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It’s Not Drunk Driving When Cops Do It

Here’s yet another example of a police officer — a retired one this time — driving drunk, causing an accident and then not even having a breathalyzer or blood alcohol test administered by the officers who found him parked in the middle of the street, having just hit a telephone poll, reeking of alcohol.

Newly obtained police reports show former state trooper Charles Noyes smelled of alcohol, could not maintain his balance, and had no memory of slamming his Cadillac Escalade into a utility pole in West Newbury March 30 before driving into Haverhill with his air bags deployed.

But Haverhill police did not arrest the 62-year-old highly decorated trooper or charge him with drunken driving after his mangled luxury SUV was found in the travel lane on Amesbury Line Road within minutes of the West Newbury accident — and Haverhill officials are still refusing to say why…

In their reports, The West Newbury officers said they found a utility pole had been snapped about eight inches off the ground and fell into two large pieces across Main Street and wires had been pulled from nearby houses. A pole with a caution yellow light about 15 feet beyond the utility pole had also been hit.

“The pole, which was mounted on a cast iron base and sunk into the ground, was broken off cleanly and landed in the roadway approximately 50 feet west of its original position,” Johnson wrote in his report.

Following a fresh line of “some sort of automotive fluid down Main Street” into Haverhill, the officers found a man in a white Escalade parked in the travel lane at the intersection of East Broadway and Amesbury Line Road, according to the police reports. Behind the wheel was Noyes, who retired in 2006 with the second-highest rank in the state police.

In his report, Cena said he detected a “strong odor of alcohol” on Noyes’ breath and that Noyes had “extreme difficulty maintaining his balance.” Cena said he asked Noyes why he didn’t stop after the accident in West Newbury.

“The male (Noyes) replied that he didn’t know that he had gotten into an accident despite the extensive front end damage of the vehicle,” Cena wrote.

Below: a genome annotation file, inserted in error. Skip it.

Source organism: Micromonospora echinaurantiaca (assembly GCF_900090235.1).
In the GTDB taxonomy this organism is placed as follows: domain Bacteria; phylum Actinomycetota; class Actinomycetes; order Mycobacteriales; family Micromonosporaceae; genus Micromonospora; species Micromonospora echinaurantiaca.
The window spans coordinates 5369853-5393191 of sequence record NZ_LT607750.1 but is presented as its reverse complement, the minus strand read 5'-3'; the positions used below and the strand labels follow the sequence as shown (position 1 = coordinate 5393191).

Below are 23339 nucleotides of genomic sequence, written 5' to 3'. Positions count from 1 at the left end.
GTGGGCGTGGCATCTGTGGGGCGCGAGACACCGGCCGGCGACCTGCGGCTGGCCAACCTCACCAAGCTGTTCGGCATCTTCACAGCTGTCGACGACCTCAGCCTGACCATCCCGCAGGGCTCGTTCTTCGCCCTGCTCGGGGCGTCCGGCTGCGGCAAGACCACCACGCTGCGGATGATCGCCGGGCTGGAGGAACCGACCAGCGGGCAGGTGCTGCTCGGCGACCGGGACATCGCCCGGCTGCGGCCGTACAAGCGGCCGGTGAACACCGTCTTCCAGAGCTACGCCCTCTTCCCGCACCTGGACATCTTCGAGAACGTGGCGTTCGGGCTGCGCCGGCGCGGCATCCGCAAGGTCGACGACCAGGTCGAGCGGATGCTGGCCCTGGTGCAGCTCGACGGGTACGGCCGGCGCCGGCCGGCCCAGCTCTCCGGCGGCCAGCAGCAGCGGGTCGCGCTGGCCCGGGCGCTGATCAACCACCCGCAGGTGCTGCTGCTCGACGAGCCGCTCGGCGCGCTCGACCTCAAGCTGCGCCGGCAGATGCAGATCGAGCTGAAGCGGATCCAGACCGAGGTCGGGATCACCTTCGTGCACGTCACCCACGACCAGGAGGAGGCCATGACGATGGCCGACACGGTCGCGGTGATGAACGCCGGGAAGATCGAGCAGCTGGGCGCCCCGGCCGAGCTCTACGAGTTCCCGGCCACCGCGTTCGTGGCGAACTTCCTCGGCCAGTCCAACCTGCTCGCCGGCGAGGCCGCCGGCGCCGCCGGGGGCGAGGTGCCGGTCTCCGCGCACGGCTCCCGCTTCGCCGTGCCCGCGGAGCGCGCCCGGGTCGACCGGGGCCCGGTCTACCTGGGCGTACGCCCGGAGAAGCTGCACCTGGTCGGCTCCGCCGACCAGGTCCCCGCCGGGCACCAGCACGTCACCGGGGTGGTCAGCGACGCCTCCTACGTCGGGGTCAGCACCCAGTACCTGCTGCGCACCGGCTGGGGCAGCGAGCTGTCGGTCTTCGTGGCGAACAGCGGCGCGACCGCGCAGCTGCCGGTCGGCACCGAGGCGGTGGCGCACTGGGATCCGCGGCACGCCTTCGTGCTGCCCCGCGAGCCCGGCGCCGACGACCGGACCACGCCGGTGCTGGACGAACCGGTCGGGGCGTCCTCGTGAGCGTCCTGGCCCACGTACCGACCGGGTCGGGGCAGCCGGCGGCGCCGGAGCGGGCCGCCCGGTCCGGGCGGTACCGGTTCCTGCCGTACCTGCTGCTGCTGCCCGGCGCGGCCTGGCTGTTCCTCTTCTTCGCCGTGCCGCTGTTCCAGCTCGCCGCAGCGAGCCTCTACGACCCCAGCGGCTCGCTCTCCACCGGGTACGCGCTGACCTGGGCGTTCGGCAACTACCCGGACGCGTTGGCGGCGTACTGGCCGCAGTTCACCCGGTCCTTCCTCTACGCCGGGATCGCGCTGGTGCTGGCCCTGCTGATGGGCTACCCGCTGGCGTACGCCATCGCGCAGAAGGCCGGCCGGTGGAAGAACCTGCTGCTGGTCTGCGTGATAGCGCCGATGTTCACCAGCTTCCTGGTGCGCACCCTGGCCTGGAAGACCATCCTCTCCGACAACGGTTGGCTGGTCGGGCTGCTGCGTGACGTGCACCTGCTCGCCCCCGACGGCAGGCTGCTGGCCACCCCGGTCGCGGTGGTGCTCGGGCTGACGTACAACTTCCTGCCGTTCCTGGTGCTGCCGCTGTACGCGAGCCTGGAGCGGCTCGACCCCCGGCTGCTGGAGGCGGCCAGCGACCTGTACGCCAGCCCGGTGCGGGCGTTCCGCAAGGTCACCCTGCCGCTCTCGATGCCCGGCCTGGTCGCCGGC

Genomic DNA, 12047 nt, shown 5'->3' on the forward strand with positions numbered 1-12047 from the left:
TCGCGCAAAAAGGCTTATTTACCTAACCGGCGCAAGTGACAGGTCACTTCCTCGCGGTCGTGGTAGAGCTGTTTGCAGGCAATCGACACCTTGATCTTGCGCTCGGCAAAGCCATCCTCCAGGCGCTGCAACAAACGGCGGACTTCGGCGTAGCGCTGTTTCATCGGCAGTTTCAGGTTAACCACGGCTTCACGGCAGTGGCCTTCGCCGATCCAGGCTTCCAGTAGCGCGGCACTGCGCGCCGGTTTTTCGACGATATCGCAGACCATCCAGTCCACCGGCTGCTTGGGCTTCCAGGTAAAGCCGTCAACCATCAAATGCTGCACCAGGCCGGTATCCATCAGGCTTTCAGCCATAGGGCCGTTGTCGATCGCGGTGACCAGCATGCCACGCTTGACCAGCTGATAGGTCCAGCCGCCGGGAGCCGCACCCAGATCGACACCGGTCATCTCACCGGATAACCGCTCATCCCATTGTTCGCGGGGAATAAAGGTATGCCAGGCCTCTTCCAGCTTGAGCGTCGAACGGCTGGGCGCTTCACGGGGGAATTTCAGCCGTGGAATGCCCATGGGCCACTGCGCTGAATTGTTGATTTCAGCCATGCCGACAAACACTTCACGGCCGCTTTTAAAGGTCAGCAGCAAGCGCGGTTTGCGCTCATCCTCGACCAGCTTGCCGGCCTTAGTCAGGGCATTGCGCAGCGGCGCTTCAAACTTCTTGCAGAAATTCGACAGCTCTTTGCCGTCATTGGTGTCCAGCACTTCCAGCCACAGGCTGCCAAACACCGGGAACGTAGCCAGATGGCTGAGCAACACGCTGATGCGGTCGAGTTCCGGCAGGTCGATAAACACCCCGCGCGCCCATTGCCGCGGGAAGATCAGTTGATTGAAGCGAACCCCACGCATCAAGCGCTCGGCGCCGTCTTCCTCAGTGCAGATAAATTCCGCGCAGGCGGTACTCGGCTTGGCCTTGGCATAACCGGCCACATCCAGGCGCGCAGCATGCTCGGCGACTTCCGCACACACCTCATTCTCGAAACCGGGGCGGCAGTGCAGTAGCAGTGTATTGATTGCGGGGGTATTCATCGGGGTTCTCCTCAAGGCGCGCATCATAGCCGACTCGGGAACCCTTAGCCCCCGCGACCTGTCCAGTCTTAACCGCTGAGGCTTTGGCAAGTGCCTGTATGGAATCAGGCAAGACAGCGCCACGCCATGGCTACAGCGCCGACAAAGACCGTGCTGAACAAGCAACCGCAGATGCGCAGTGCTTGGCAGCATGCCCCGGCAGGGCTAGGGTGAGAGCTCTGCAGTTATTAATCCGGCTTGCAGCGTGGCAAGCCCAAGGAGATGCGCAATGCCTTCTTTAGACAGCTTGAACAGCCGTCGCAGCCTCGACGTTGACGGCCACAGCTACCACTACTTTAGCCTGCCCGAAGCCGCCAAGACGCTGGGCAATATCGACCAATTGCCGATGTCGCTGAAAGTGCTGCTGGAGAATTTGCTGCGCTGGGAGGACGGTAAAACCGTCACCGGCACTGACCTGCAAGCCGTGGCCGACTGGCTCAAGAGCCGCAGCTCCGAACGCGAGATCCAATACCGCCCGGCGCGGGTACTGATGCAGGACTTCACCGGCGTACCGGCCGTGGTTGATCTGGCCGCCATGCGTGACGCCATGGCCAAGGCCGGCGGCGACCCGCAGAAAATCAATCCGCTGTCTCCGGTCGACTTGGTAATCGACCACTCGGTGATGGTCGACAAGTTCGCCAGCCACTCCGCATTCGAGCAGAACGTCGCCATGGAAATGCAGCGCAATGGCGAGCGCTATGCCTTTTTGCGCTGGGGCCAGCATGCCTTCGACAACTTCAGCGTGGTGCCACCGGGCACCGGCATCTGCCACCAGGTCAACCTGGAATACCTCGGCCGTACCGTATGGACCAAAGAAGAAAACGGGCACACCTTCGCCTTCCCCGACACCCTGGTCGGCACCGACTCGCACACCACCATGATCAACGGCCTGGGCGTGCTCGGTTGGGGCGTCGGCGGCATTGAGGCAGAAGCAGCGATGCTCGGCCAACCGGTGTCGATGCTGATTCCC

And yet the Haverhill PD spokesman says there was no reason to administer a sobriety test. And I’m sure that would be true of anyone in such a situation who wasn’t a police officer, right? Not on your life.

Comments

  1. says

    Here on PEI a number of years ago, there was an incident involving two diffeent police forces. A member of the RCMP had just left the officer’s mess and less than a kilometre down the street, he struck and killed a univesity student walking on the side of teh street. The local Charlottetown police arrived on the scene, and managed to bungle the breathalyzer test so badly that the case was thrown out of court.

    The outcomes of the fiasco, besides the dead youth, were 1. the RCMP officer requested and was granted a transfer to another province and 2. the officer’s mess in the RCMP barracks was closed. At least something changed.

  2. Trebuchet says

    …having just hit a telephone poll…

    You’ve typed a homophone. I do that all the time and can’t understand it! “Hear” instead of “here”, etc.

    No reason to administer a sobriety test? Well, it was pretty obvious he was drunk, who needs a test?

  3. says

    peicurmudgeon “A member of the RCMP had just left the officer’s mess and less than a kilometre down the street, he struck and killed a univesity student walking on the side of teh street.”
    You’d figure that he/she would’ve heard, from a fair ways off, the “clop-clop” sound of the approaching horse.

  4. daved says

    You’ve typed a homophone. I do that all the time and can’t understand it! “Hear” instead of “here”, etc.

    I seem to recall from my college intro psych course that short-term memory is auditory rather than visual.

  5. steve oberski says

    @Marcus Ranum